ST. PETERSBURG — Yet another apartment project is in the works for downtown. A complex with 348 units, the most yet in the post-recession building boom, is tentatively named 700 First and will rise eight stories at 700 First Ave. S.
There are four other apartment projects already under construction downtown that will create a combined 845 rental units when they are completed.
This latest on the drawing board will encompass the entire city block and offer a mid- to high-end rental community, according to filings with the city by the project's architect.
The vacant block between Seventh and Eighth streets and First and Second avenues S that once included a gas station is already undergoing cleanup of non-hazardous waste. The site is across Seventh Street from the former YWCA that is being converted into two restaurants.
"I'm excited. This would be fabulous for everybody," said Trish Moore, who owns the historic YWCA building. Rococo Steak and Brass Tap craft beer pub are opening in her 1920s building in the fall after a renovation costing more than $1 million.
"I have always had to buy on the downside and hope and pray that the neighborhood would come up around it. This is a great neighborhood," she added.
St. Petersburg's ARC Group is developing the apartment project on land it bought for $4.1 million in 2001. Peter Apostolou, an ARC Group partner, declined to comment.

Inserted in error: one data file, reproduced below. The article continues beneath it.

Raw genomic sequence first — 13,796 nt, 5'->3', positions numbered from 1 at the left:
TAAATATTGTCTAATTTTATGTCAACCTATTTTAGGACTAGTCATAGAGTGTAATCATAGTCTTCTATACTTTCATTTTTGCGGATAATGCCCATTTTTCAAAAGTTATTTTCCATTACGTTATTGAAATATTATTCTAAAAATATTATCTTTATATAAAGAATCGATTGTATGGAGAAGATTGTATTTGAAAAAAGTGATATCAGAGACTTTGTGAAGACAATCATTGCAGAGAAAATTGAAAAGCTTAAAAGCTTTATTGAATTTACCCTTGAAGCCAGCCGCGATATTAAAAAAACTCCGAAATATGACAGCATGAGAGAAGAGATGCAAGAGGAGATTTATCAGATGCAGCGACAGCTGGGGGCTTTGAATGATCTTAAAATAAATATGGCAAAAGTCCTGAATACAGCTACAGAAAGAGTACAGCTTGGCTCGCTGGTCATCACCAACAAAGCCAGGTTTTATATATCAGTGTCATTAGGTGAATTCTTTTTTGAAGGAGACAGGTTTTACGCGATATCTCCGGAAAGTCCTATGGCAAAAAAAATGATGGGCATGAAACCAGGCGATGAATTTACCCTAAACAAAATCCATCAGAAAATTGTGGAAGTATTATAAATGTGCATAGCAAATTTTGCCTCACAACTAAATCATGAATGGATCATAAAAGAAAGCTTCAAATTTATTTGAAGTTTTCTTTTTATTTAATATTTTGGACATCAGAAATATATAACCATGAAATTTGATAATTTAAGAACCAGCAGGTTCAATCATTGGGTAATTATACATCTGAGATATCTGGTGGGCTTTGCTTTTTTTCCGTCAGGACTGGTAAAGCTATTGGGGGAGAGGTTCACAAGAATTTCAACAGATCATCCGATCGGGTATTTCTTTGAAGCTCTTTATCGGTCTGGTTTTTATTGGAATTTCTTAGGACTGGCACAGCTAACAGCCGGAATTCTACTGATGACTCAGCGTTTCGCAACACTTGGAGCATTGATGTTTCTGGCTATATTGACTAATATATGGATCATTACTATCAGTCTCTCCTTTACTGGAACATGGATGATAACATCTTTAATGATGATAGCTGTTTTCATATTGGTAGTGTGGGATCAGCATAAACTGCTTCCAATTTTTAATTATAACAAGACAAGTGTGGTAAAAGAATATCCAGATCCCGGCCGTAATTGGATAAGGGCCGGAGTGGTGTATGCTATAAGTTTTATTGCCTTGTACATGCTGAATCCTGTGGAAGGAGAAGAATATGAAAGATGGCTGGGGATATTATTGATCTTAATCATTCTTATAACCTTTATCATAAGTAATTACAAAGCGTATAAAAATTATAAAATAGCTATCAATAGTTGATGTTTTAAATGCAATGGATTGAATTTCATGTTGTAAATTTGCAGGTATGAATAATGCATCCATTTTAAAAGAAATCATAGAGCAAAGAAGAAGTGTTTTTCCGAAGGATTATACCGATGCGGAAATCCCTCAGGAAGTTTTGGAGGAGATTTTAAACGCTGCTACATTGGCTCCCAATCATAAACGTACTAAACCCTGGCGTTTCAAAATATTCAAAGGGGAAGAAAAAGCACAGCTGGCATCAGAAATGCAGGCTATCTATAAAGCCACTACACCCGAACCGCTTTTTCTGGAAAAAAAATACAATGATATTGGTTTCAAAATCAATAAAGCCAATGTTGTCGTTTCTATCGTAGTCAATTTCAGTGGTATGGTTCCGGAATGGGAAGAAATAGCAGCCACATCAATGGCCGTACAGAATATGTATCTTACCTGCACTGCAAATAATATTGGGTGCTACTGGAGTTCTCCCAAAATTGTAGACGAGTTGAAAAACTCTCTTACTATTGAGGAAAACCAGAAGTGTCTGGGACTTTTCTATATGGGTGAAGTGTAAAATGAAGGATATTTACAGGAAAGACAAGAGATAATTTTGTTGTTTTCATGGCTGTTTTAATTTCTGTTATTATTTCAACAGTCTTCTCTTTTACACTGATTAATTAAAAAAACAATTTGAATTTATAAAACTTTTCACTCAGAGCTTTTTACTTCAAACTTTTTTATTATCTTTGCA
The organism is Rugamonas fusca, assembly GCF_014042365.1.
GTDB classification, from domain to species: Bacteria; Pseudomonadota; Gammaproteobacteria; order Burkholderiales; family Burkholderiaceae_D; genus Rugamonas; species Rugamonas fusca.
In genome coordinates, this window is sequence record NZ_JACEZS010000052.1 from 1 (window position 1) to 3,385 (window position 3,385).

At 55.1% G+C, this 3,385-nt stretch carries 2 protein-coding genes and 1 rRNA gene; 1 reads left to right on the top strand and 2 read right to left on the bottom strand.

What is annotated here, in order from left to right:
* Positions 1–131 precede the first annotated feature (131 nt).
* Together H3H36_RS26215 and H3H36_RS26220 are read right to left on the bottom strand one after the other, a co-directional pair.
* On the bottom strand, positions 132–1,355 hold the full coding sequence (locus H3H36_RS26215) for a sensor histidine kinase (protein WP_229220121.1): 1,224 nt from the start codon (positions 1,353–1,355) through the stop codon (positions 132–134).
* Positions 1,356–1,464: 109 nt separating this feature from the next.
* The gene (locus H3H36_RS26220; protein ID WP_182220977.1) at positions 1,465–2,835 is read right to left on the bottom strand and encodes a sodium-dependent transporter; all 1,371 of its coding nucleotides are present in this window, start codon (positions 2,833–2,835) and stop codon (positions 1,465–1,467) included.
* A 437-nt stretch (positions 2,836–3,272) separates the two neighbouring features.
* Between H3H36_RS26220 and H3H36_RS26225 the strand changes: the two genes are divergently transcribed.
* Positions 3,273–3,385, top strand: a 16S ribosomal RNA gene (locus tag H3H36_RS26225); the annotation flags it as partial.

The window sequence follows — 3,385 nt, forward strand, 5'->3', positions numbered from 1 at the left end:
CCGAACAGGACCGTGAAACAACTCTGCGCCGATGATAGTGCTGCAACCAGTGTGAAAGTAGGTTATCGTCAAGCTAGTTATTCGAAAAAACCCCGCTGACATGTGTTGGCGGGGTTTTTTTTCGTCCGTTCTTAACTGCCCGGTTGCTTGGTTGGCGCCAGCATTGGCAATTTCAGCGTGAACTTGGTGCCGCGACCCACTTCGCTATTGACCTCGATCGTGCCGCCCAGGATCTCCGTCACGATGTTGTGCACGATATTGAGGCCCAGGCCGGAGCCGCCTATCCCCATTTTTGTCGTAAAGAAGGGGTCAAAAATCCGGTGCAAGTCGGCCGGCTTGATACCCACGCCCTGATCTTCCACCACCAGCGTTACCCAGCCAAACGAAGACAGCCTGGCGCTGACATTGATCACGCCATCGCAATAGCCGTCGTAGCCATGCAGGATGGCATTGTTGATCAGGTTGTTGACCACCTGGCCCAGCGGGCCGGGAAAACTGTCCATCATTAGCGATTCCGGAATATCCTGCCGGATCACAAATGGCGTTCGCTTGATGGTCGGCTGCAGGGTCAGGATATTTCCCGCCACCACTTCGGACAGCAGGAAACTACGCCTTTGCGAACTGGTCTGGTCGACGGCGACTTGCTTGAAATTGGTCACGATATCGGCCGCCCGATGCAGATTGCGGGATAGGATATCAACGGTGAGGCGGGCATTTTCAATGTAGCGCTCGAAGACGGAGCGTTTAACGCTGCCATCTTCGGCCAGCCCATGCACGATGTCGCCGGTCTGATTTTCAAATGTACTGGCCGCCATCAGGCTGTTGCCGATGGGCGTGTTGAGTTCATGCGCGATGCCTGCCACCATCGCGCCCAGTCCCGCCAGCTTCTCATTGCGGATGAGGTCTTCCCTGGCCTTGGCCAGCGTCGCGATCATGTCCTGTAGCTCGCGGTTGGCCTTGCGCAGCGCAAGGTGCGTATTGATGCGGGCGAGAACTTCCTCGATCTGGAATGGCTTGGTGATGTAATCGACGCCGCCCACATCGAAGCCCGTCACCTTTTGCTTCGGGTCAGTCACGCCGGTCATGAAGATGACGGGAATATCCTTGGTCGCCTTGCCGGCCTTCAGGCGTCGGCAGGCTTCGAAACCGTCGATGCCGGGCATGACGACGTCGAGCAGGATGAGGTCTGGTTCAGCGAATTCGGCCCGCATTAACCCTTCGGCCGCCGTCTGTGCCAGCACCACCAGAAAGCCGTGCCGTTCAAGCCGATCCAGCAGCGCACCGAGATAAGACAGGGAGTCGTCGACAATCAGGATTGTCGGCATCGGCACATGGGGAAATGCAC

Filings with the city indicate 700 First will include a parking structure, courtyard and public art. There will also be about 15,000 square feet of retail space that would likely house a coffee shop or cafe with indoor and outdoor seating.
That is far from enough space for a Whole Foods store, though word on the street is the upscale grocer is eying that area of downtown.
"The downtown market would seem to be perfect for a Whole Foods," said Dave Goodwin, the city's planning and economic development director. "We've given a lot of information to various brokers related to retail development."
He said he didn't know if Whole Foods is working with any of those brokers. The upscale, health-oriented store was considering building on the block where the Synovus Bank building sits at 333 Third Ave. N late last year but nothing has materialized.
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